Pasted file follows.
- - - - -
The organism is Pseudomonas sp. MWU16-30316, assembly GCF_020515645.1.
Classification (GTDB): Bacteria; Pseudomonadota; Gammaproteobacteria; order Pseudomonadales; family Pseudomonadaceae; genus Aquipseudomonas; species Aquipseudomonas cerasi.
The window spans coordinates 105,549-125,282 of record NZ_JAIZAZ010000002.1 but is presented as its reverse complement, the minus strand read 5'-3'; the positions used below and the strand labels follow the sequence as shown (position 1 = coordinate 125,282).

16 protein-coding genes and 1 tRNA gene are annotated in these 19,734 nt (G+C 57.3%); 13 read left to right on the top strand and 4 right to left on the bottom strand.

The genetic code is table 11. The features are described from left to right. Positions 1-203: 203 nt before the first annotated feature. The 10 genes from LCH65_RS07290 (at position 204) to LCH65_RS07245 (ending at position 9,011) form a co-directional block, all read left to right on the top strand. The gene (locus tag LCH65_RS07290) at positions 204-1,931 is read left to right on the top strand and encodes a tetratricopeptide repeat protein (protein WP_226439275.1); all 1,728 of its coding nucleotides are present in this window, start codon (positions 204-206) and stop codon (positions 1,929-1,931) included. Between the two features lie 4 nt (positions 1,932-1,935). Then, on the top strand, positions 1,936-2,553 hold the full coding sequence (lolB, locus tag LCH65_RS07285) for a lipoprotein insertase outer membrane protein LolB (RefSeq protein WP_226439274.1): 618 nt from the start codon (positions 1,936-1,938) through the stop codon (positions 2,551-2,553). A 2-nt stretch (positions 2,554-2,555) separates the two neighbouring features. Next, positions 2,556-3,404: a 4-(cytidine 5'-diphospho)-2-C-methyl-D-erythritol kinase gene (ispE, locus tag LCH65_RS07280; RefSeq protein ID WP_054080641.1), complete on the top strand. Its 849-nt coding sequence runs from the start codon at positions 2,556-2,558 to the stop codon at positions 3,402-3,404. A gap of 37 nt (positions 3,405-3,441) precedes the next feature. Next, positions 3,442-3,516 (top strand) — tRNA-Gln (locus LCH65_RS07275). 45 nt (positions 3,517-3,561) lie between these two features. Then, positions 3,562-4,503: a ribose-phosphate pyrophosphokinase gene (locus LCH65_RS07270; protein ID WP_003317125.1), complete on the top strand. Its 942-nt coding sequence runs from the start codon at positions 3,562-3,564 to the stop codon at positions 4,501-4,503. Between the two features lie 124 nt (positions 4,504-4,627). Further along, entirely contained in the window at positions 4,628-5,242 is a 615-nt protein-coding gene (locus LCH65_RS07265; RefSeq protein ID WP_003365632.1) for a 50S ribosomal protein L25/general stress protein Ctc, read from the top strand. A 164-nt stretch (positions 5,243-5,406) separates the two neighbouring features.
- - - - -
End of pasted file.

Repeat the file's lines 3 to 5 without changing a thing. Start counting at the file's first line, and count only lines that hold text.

The window spans coordinates 105,549-125,282 of record NZ_JAIZAZ010000002.1 but is presented as its reverse complement, the minus strand read 5'-3'; the positions used below and the strand labels follow the sequence as shown (position 1 = coordinate 125,282).

16 protein-coding genes and 1 tRNA gene are annotated in these 19,734 nt (G+C 57.3%); 13 read left to right on the top strand and 4 right to left on the bottom strand.

The genetic code is table 11. The features are described from left to right. Positions 1-203: 203 nt before the first annotated feature. The 10 genes from LCH65_RS07290 (at position 204) to LCH65_RS07245 (ending at position 9,011) form a co-directional block, all read left to right on the top strand. The gene (locus tag LCH65_RS07290) at positions 204-1,931 is read left to right on the top strand and encodes a tetratricopeptide repeat protein (protein WP_226439275.1); all 1,728 of its coding nucleotides are present in this window, start codon (positions 204-206) and stop codon (positions 1,929-1,931) included. Between the two features lie 4 nt (positions 1,932-1,935). Then, on the top strand, positions 1,936-2,553 hold the full coding sequence (lolB, locus tag LCH65_RS07285) for a lipoprotein insertase outer membrane protein LolB (RefSeq protein WP_226439274.1): 618 nt from the start codon (positions 1,936-1,938) through the stop codon (positions 2,551-2,553). A 2-nt stretch (positions 2,554-2,555) separates the two neighbouring features. Next, positions 2,556-3,404: a 4-(cytidine 5'-diphospho)-2-C-methyl-D-erythritol kinase gene (ispE, locus tag LCH65_RS07280; RefSeq protein ID WP_054080641.1), complete on the top strand. Its 849-nt coding sequence runs from the start codon at positions 2,556-2,558 to the stop codon at positions 3,402-3,404. A gap of 37 nt (positions 3,405-3,441) precedes the next feature. Next, positions 3,442-3,516 (top strand) — tRNA-Gln (locus LCH65_RS07275). 45 nt (positions 3,517-3,561) lie between these two features. Then, positions 3,562-4,503: a ribose-phosphate pyrophosphokinase gene (locus LCH65_RS07270; protein ID WP_003317125.1), complete on the top strand. Its 942-nt coding sequence runs from the start codon at positions 3,562-3,564 to the stop codon at positions 4,501-4,503. Between the two features lie 124 nt (positions 4,504-4,627). Further along, entirely contained in the window at positions 4,628-5,242 is a 615-nt protein-coding gene (locus LCH65_RS07265; RefSeq protein ID WP_003365632.1) for a 50S ribosomal protein L25/general stress protein Ctc, read from the top strand. A 164-nt stretch (positions 5,243-5,406) separates the two neighbouring features.